Togo, also known as the Togolese Republic can be found on the west coast of Africa. It has land boundaries with Burkina Faso to the north, Benin to the east, Ghana to the west, and the south is bordered with the Gulf of Guinea (Atlantic Ocean).
Togo is an interesting tiny sliver of a country with dense forests, savannah, coastal lagoons, long sandy beaches and swampy plains. It is traversed in the centre by a chain of hills, the Atakora Mountains, extending roughly southwest into Ghana, north eastward into Benin and averages about 2,300 ft in height. The highest elevation is Mt. Agou (3,235 ft). To the north and west of these hills the Oti River drains in a south westerly direction into the Volta River, which constitutes a part of the boundary with Ghana. To the north of the Oti River valley lies gently undulating savannah country. From the southern spur of the central hills a plateau stretches gradually southward to a coastal plain. The 31 mile (54 km) long coastline consists of flat sandy beach thickly planted with coconut trees and partially separately from the mainland by a series of lagoons and lakes which are former estuaries of several rivers.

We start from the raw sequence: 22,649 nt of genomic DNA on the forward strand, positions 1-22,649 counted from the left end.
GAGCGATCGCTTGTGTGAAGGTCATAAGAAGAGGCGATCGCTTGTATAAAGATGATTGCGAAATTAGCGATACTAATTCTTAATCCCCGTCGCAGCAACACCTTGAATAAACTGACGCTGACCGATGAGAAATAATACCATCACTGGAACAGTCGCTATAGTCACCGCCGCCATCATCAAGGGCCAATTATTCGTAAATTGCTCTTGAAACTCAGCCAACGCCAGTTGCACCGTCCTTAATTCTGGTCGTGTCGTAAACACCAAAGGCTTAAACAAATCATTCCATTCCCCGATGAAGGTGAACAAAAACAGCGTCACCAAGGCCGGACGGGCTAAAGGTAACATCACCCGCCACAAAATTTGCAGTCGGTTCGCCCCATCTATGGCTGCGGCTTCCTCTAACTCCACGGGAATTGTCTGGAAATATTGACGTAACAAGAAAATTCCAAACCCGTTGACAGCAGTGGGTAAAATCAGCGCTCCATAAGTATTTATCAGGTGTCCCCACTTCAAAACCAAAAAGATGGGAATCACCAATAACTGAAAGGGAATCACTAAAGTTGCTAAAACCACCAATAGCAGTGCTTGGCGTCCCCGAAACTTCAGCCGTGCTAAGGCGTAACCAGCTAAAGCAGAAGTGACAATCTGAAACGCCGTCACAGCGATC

Togo has a humid, tropical climate, but receives less rainfall than most of the other countries along the Gulf of Guinea. In the south there are two rainy seasons, from March to early July and in September and October. The heaviest rainfall occurs in the hills of the west, southwest, and center, where the precipitation averages about 150 cm (60 in) a year. North of the Togo Mountains there is one rainy season, lasting from April to August.